When Apple very quietly announced a new job title for Jony Ive last year, the company presenting it as a promotion didn’t stop speculation about what it might really mean. The fact that he was handing over management responsibilities and spending more time in his native England seemed to suggest that Apple’s design lead might in fact be taking more of a back-seat role.

Apple’s publication of a design book that focused on Ive’s designs, ignoring everything that went before, reignited that debate, with some suggesting that he was looking back on his life’s work. Ive himself said that he wasn’t focused on looking back, but noted Apple blogger John Gruber further fueled the fire with comments on a podcast …


What Gruber said in the show was this:

I’ve heard that he has lately been checked out or not as directly involved with product design and that he’s been largely focused on architecture, meaning the spaceship campus and the new stores.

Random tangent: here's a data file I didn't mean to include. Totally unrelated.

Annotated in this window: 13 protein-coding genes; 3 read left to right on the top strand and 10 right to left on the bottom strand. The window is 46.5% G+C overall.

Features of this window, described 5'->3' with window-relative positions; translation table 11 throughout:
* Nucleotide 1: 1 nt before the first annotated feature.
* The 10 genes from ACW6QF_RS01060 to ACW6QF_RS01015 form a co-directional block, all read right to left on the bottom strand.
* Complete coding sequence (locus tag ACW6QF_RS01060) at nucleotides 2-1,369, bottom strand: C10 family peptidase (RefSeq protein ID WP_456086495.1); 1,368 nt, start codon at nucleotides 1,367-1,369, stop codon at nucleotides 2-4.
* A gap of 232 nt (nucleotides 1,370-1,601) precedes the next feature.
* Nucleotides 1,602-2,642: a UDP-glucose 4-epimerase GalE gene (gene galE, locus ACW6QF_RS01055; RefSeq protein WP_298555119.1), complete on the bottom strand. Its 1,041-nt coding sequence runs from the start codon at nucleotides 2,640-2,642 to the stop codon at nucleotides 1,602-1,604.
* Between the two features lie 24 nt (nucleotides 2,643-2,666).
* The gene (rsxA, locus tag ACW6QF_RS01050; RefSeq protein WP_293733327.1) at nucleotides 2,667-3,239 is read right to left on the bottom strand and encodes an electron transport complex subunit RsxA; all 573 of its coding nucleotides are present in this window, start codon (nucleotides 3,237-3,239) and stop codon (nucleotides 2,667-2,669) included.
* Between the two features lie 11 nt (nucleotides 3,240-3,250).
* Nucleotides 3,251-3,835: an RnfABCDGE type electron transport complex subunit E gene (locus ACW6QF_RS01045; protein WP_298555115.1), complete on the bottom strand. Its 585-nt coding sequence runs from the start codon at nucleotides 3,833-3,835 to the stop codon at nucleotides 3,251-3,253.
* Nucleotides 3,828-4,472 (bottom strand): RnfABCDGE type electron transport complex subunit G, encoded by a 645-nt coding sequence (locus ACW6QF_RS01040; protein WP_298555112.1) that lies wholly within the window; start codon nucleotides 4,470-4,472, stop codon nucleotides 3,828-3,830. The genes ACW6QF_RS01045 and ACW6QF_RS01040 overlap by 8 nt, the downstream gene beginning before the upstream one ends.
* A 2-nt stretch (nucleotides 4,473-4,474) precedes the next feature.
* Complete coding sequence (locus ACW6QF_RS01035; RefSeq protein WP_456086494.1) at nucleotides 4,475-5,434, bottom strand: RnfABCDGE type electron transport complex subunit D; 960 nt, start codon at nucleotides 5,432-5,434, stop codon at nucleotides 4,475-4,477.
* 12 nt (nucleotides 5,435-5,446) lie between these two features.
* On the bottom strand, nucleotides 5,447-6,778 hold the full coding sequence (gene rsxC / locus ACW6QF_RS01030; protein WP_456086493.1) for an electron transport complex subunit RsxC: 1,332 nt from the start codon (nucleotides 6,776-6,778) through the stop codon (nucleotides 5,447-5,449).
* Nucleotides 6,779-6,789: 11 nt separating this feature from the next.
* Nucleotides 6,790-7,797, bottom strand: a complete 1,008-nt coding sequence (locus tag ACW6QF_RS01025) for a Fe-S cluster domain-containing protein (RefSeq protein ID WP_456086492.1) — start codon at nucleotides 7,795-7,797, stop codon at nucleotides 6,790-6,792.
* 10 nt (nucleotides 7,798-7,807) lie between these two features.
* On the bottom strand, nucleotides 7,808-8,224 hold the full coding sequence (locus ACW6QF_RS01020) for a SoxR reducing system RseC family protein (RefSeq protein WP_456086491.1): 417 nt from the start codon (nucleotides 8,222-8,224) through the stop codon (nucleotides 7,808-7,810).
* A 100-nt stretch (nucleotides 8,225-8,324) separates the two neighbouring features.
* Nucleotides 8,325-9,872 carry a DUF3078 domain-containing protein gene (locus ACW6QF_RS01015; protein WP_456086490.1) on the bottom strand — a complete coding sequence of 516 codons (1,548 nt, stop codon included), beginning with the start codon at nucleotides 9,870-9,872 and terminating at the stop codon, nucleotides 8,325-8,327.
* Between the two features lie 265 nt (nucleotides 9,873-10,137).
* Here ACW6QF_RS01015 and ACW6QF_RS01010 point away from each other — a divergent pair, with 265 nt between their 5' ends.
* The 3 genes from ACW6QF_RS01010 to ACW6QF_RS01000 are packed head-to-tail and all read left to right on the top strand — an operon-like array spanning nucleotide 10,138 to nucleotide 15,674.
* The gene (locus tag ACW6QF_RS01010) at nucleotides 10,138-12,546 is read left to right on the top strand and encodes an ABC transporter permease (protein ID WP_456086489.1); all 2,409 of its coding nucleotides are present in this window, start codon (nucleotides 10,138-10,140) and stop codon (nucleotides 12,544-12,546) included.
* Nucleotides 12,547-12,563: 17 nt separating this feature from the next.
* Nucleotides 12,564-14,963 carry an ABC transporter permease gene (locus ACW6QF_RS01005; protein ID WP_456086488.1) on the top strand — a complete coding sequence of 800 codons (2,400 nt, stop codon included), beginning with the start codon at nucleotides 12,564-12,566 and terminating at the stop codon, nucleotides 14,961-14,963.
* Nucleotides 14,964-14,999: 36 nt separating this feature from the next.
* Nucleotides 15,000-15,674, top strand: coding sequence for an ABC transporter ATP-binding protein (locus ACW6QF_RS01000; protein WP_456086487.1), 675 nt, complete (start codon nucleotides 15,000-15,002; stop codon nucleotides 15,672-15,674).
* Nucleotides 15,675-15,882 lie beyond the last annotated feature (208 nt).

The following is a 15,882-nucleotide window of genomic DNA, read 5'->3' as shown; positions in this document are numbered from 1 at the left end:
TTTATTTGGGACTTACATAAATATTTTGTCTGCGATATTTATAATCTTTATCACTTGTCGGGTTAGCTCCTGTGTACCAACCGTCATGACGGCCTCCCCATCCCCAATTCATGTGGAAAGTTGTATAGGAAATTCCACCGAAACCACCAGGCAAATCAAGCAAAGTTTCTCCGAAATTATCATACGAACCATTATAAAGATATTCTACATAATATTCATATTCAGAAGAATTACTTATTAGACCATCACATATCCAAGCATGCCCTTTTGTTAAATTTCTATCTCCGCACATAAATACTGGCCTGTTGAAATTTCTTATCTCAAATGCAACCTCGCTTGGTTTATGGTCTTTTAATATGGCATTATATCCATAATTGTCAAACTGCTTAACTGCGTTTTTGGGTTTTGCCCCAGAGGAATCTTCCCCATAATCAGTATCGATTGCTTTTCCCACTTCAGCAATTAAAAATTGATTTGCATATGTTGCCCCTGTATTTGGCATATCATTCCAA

As one of those closer to Apple than many, the statement has been taken as confirmation of the earlier speculation. Gruber, though, has said that his comments have been misconstrued, and that the full context of the discussion makes it clear that he was merely echoing what has been said, not stating that he believes it to be true.

Almost everything I’ve heard about Ive’s current role is second or third-hand. Nobody has said to me “Jony Ive has checked out of day-to-day product design.” What I have heard is from people who’ve said “I think Jony Ive has checked out of day-to-day product design.” There is a big difference between those two sentences. The first implies direct knowledge. The second is speculation.

Gruber says that his own sources tell him there is no truth to the rumors.

I’ve also heard from well-placed sources within Apple that there is nothing to this — that while Ive is devoting much of his time and attention to architecture recently (both for the new campus and Apple retail), every aspect of every new product remains as much under his watchful eye as ever. That his chief design officer title isn’t the least bit ceremonial, and instead is an accurate representation of his increased authority.

Of course, with Apple having at times used Gruber as an unofficial spokesman, this statement isn’t likely to prove the final word in the debate.

Photo: David Levene

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